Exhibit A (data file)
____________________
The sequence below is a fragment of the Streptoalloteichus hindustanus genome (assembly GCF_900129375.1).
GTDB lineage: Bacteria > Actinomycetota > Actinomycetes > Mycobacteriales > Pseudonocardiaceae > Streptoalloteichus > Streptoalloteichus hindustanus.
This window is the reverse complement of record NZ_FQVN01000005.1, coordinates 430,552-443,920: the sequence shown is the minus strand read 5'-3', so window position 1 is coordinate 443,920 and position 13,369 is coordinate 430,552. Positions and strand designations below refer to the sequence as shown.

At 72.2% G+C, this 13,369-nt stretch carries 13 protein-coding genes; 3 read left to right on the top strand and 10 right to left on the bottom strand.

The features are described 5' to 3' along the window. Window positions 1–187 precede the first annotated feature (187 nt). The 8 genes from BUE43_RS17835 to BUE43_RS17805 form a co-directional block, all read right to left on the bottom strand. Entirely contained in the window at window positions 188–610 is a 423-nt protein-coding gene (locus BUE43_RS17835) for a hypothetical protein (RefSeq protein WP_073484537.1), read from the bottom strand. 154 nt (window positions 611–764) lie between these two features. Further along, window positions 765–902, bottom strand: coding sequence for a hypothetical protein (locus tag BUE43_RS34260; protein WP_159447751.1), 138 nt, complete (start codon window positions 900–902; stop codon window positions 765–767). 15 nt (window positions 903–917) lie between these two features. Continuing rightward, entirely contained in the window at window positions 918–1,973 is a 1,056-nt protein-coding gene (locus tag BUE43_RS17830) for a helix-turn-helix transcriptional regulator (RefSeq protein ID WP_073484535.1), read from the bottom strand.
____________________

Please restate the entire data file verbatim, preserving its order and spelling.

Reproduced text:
The sequence below is a fragment of the Streptoalloteichus hindustanus genome (assembly GCF_900129375.1).
GTDB lineage: Bacteria > Actinomycetota > Actinomycetes > Mycobacteriales > Pseudonocardiaceae > Streptoalloteichus > Streptoalloteichus hindustanus.
This window is the reverse complement of record NZ_FQVN01000005.1, coordinates 430,552-443,920: the sequence shown is the minus strand read 5'-3', so window position 1 is coordinate 443,920 and position 13,369 is coordinate 430,552. Positions and strand designations below refer to the sequence as shown.

At 72.2% G+C, this 13,369-nt stretch carries 13 protein-coding genes; 3 read left to right on the top strand and 10 right to left on the bottom strand.

The features are described 5' to 3' along the window. Window positions 1–187 precede the first annotated feature (187 nt). The 8 genes from BUE43_RS17835 to BUE43_RS17805 form a co-directional block, all read right to left on the bottom strand. Entirely contained in the window at window positions 188–610 is a 423-nt protein-coding gene (locus BUE43_RS17835) for a hypothetical protein (RefSeq protein WP_073484537.1), read from the bottom strand. 154 nt (window positions 611–764) lie between these two features. Further along, window positions 765–902, bottom strand: coding sequence for a hypothetical protein (locus tag BUE43_RS34260; protein WP_159447751.1), 138 nt, complete (start codon window positions 900–902; stop codon window positions 765–767). 15 nt (window positions 903–917) lie between these two features. Continuing rightward, entirely contained in the window at window positions 918–1,973 is a 1,056-nt protein-coding gene (locus tag BUE43_RS17830) for a helix-turn-helix transcriptional regulator (RefSeq protein ID WP_073484535.1), read from the bottom strand.